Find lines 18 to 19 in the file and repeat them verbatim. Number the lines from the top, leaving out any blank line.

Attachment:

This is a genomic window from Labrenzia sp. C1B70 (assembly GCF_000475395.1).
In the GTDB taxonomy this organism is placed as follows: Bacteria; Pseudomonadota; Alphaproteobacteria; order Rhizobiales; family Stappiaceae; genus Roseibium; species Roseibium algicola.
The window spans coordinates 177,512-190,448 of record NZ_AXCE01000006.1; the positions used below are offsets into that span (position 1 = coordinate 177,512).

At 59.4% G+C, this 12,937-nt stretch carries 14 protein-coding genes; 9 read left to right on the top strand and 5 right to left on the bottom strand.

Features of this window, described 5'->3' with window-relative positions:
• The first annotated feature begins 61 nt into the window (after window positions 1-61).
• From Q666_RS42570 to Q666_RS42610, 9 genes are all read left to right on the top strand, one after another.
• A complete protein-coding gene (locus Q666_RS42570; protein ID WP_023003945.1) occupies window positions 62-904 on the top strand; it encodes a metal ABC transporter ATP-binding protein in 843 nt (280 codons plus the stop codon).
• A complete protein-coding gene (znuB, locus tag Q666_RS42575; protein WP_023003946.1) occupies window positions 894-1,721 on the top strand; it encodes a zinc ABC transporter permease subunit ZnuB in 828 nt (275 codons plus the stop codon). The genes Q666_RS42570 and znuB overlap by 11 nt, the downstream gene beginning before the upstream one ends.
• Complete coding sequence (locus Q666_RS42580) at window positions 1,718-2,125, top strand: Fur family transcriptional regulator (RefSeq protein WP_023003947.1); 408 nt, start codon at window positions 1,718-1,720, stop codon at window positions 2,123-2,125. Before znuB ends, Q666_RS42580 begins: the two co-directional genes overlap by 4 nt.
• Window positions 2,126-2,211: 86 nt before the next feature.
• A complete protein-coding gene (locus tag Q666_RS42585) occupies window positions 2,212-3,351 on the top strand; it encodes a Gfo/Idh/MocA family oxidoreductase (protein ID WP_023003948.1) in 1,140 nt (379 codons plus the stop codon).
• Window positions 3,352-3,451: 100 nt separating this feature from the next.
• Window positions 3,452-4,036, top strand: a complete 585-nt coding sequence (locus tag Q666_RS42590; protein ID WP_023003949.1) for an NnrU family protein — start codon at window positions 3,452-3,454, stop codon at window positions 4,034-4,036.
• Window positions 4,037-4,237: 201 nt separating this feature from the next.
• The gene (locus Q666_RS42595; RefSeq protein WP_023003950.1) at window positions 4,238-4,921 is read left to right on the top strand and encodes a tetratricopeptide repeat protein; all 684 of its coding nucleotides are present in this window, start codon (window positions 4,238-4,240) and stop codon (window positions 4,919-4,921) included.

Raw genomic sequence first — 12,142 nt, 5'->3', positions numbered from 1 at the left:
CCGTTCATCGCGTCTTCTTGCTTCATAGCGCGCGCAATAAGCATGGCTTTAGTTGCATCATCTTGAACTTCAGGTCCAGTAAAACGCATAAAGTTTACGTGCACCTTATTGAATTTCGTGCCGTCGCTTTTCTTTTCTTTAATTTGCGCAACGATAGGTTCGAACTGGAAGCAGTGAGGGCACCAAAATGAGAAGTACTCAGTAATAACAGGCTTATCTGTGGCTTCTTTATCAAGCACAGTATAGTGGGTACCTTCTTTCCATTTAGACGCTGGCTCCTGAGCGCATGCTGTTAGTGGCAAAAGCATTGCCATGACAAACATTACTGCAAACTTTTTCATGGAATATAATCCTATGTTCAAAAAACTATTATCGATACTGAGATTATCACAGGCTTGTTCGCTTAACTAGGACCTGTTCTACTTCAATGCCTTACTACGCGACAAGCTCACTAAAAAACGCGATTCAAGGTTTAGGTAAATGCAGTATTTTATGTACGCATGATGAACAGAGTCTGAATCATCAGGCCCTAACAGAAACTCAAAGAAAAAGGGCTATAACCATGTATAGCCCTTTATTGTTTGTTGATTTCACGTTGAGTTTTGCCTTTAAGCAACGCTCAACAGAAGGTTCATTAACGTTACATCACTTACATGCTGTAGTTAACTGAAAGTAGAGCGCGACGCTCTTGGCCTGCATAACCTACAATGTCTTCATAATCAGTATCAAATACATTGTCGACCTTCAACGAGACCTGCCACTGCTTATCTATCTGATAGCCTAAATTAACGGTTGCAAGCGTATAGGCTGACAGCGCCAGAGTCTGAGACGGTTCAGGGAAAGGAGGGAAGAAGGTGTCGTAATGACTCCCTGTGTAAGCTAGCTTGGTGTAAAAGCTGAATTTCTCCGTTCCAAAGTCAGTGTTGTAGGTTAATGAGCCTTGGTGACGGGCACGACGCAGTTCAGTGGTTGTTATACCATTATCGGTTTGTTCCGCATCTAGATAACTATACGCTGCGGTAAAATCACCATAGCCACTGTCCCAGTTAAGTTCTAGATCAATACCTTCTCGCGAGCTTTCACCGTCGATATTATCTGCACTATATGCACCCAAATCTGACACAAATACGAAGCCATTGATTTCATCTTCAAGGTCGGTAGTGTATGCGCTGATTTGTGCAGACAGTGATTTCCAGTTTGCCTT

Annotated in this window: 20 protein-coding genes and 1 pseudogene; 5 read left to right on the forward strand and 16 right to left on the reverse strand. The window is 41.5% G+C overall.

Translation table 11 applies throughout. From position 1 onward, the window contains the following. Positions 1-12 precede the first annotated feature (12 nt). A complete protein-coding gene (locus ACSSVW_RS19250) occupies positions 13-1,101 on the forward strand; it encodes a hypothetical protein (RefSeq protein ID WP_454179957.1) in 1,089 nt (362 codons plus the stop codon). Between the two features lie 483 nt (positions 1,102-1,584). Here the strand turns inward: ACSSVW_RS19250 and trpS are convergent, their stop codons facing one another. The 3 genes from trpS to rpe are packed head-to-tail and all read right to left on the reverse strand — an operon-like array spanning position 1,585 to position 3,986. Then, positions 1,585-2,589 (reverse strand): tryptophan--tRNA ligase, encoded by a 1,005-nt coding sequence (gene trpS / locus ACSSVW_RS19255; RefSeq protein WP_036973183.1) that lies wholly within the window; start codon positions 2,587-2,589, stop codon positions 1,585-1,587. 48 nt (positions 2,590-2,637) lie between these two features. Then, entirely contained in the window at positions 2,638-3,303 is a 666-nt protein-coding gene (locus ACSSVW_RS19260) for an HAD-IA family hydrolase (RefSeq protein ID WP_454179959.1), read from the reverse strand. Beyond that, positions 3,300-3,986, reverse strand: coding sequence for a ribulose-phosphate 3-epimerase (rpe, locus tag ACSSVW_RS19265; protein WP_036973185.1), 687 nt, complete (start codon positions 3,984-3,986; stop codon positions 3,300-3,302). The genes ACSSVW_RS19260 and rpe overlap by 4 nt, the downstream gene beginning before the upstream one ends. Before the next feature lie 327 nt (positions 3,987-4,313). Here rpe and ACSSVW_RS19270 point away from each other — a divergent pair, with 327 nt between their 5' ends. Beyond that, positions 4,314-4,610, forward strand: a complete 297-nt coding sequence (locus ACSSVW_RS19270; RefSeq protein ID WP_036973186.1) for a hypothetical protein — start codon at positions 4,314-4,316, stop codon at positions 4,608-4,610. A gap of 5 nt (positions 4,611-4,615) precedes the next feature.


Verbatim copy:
CCGTTCATCGCGTCTTCTTGCTTCATAGCGCGCGCAATAAGCATGGCTTTAGTTGCATCATCTTGAACTTCAGGTCCAGTAAAACGCATAAAGTTTACGTGCACCTTATTGAATTTCGTGCCGTCGCTTTTCTTTTCTTTAATTTGCGCAACGATAGGTTCGAACTGGAAGCAGTGAGGGCACCAAAATGAGAAGTACTCAGTAATAACAGGCTTATCTGTGGCTTCTTTATCAAGCACAGTATAGTGGGTACCTTCTTTCCATTTAGACGCTGGCTCCTGAGCGCATGCTGTTAGTGGCAAAAGCATTGCCATGACAAACATTACTGCAAACTTTTTCATGGAATATAATCCTATGTTCAAAAAACTATTATCGATACTGAGATTATCACAGGCTTGTTCGCTTAACTAGGACCTGTTCTACTTCAATGCCTTACTACGCGACAAGCTCACTAAAAAACGCGATTCAAGGTTTAGGTAAATGCAGTATTTTATGTACGCATGATGAACAGAGTCTGAATCATCAGGCCCTAACAGAAACTCAAAGAAAAAGGGCTATAACCATGTATAGCCCTTTATTGTTTGTTGATTTCACGTTGAGTTTTGCCTTTAAGCAACGCTCAACAGAAGGTTCATTAACGTTACATCACTTACATGCTGTAGTTAACTGAAAGTAGAGCGCGACGCTCTTGGCCTGCATAACCTACAATGTCTTCATAATCAGTATCAAATACATTGTCGACCTTCAACGAGACCTGCCACTGCTTATCTATCTGATAGCCTAAATTAACGGTTGCAAGCGTATAGGCTGACAGCGCCAGAGTCTGAGACGGTTCAGGGAAAGGAGGGAAGAAGGTGTCGTAATGACTCCCTGTGTAAGCTAGCTTGGTGTAAAAGCTGAATTTCTCCGTTCCAAAGTCAGTGTTGTAGGTTAATGAGCCTTGGTGACGGGCACGACGCAGTTCAGTGGTTGTTATACCATTATCGGTTTGTTCCGCATCTAGATAACTATACGCTGCGGTAAAATCACCATAGCCACTGTCCCAGTTAAGTTCTAGATCAATACCTTCTCGCGAGCTTTCACCGTCGATATTATCTGCACTATATGCACCCAAATCTGACACAAATACGAAGCCATTGATTTCATCTTCAAGGTCGGTAGTGTATGCGCTGATTTGTGCAGACAGTGATTTCCAGTTTGCCTT

Annotated in this window: 20 protein-coding genes and 1 pseudogene; 5 read left to right on the forward strand and 16 right to left on the reverse strand. The window is 41.5% G+C overall.